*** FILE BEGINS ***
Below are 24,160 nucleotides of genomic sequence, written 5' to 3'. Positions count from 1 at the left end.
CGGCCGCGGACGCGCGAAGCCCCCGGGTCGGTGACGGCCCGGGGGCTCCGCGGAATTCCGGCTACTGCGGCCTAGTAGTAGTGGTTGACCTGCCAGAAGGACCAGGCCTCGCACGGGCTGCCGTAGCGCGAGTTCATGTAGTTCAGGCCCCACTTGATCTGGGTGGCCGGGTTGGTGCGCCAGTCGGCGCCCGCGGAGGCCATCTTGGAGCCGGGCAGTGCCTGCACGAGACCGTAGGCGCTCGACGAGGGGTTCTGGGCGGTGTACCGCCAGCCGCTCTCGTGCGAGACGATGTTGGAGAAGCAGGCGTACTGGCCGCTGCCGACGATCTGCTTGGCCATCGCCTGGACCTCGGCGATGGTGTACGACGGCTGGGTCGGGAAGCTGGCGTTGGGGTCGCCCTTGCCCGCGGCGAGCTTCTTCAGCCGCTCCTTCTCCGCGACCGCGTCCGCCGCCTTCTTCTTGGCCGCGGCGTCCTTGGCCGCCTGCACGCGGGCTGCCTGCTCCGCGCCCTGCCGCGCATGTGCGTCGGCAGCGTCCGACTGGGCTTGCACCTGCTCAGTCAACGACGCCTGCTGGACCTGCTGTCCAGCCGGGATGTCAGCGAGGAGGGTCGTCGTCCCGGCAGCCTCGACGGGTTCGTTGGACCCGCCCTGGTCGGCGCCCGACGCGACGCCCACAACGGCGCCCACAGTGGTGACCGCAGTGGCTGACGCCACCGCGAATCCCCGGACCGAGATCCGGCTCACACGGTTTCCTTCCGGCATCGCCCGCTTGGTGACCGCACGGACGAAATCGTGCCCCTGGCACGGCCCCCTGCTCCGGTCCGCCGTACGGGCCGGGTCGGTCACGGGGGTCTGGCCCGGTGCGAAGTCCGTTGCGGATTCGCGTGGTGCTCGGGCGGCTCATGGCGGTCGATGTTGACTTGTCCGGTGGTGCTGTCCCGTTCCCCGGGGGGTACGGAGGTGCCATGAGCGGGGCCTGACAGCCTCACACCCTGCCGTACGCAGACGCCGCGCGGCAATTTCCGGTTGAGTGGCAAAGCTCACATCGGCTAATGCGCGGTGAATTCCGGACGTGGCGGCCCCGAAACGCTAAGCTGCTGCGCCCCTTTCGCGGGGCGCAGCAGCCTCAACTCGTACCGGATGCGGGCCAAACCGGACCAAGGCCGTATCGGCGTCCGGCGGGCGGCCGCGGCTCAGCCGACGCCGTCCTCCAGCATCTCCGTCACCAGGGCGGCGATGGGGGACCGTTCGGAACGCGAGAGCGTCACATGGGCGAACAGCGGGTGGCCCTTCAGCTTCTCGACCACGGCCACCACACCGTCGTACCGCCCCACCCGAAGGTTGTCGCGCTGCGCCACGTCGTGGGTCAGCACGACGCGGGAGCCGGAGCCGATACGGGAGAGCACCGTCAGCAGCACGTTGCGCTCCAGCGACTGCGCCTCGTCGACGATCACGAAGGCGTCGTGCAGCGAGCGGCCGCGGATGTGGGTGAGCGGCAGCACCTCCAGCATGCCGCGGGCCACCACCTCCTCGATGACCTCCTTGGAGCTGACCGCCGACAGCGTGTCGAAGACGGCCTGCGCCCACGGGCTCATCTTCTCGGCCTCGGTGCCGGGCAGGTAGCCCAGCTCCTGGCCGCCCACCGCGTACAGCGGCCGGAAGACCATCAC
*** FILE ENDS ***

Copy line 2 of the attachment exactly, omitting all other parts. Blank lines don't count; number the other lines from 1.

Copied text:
CGGCCGCGGACGCGCGAAGCCCCCGGGTCGGTGACGGCCCGGGGGCTCCGCGGAATTCCGGCTACTGCGGCCTAGTAGTAGTGGTTGACCTGCCAGAAGGACCAGGCCTCGCACGGGCTGCCGTAGCGCGAGTTCATGTAGTTCAGGCCCCACTTGATCTGGGTGGCCGGGTTGGTGCGCCAGTCGGCGCCCGCGGAGGCCATCTTGGAGCCGGGCAGTGCCTGCACGAGACCGTAGGCGCTCGACGAGGGGTTCTGGGCGGTGTACCGCCAGCCGCTCTCGTGCGAGACGATGTTGGAGAAGCAGGCGTACTGGCCGCTGCCGACGATCTGCTTGGCCATCGCCTGGACCTCGGCGATGGTGTACGACGGCTGGGTCGGGAAGCTGGCGTTGGGGTCGCCCTTGCCCGCGGCGAGCTTCTTCAGCCGCTCCTTCTCCGCGACCGCGTCCGCCGCCTTCTTCTTGGCCGCGGCGTCCTTGGCCGCCTGCACGCGGGCTGCCTGCTCCGCGCCCTGCCGCGCATGTGCGTCGGCAGCGTCCGACTGGGCTTGCACCTGCTCAGTCAACGACGCCTGCTGGACCTGCTGTCCAGCCGGGATGTCAGCGAGGAGGGTCGTCGTCCCGGCAGCCTCGACGGGTTCGTTGGACCCGCCCTGGTCGGCGCCCGACGCGACGCCCACAACGGCGCCCACAGTGGTGACCGCAGTGGCTGACGCCACCGCGAATCCCCGGACCGAGATCCGGCTCACACGGTTTCCTTCCGGCATCGCCCGCTTGGTGACCGCACGGACGAAATCGTGCCCCTGGCACGGCCCCCTGCTCCGGTCCGCCGTACGGGCCGGGTCGGTCACGGGGGTCTGGCCCGGTGCGAAGTCCGTTGCGGATTCGCGTGGTGCTCGGGCGGCTCATGGCGGTCGATGTTGACTTGTCCGGTGGTGCTGTCCCGTTCCCCGGGGGGTACGGAGGTGCCATGAGCGGGGCCTGACAGCCTCACACCCTGCCGTACGCAGACGCCGCGCGGCAATTTCCGGTTGAGTGGCAAAGCTCACATCGGCTAATGCGCGGTGAATTCCGGACGTGGCGGCCCCGAAACGCTAAGCTGCTGCGCCCCTTTCGCGGGGCGCAGCAGCCTCAACTCGTACCGGATGCGGGCCAAACCGGACCAAGGCCGTATCGGCGTCCGGCGGGCGGCCGCGGCTCAGCCGACGCCGTCCTCCAGCATCTCCGTCACCAGGGCGGCGATGGGGGACCGTTCGGAACGCGAGAGCGTCACATGGGCGAACAGCGGGTGGCCCTTCAGCTTCTCGACCACGGCCACCACACCGTCGTACCGCCCCACCCGAAGGTTGTCGCGCTGCGCCACGTCGTGGGTCAGCACGACGCGGGAGCCGGAGCCGATACGGGAGAGCACCGTCAGCAGCACGTTGCGCTCCAGCGACTGCGCCTCGTCGACGATCACGAAGGCGTCGTGCAGCGAGCGGCCGCGGATGTGGGTGAGCGGCAGCACCTCCAGCATGCCGCGGGCCACCACCTCCTCGATGACCTCCTTGGAGCTGACCGCCGACAGCGTGTCGAAGACGGCCTGCGCCCACGGGCTCATCTTCTCGGCCTCGGTGCCGGGCAGGTAGCCCAGCTCCTGGCCGCCCACCGCGTACAGCGGCCGGAAGACCATCAC